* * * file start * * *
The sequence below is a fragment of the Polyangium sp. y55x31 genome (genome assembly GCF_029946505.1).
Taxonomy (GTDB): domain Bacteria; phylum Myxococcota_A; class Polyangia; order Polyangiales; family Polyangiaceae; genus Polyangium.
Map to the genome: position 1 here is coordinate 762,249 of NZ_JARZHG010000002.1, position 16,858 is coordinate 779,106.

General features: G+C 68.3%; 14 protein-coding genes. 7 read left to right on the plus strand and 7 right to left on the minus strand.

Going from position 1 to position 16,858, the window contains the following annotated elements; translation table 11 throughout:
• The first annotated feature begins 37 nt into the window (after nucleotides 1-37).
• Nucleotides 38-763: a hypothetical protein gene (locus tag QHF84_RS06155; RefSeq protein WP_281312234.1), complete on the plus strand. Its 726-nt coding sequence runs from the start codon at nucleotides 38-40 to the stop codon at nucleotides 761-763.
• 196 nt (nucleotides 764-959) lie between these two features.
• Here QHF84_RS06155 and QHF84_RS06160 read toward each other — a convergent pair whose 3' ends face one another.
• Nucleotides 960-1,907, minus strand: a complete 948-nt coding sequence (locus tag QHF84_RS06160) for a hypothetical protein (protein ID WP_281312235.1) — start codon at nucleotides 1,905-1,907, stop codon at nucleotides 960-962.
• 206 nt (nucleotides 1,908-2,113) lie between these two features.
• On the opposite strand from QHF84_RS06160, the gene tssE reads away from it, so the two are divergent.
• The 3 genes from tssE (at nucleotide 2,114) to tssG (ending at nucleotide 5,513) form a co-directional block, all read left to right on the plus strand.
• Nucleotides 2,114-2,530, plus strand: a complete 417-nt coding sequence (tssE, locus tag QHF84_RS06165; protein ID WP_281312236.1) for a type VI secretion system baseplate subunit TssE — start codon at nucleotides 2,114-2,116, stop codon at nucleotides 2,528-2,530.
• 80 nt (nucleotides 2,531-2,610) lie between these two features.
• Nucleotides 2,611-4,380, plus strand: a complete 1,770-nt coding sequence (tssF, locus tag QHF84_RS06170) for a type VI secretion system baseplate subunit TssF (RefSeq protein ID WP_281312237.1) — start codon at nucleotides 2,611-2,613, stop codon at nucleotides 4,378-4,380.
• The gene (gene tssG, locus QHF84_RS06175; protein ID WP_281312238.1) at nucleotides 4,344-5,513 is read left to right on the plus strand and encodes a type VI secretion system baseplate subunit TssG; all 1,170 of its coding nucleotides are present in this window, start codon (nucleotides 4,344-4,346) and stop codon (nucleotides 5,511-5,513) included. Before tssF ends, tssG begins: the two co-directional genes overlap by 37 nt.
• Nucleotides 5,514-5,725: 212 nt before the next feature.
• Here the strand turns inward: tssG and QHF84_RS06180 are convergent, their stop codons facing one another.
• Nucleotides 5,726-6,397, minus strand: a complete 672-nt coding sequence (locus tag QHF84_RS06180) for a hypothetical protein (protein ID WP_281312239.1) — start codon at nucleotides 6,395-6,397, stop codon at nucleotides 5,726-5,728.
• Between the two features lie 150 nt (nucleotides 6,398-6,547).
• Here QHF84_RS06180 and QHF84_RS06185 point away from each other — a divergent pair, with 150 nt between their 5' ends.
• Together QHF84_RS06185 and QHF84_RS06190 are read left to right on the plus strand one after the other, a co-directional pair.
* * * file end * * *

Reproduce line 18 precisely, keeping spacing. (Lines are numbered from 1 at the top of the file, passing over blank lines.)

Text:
• Nucleotides 5,514-5,725: 212 nt before the next feature.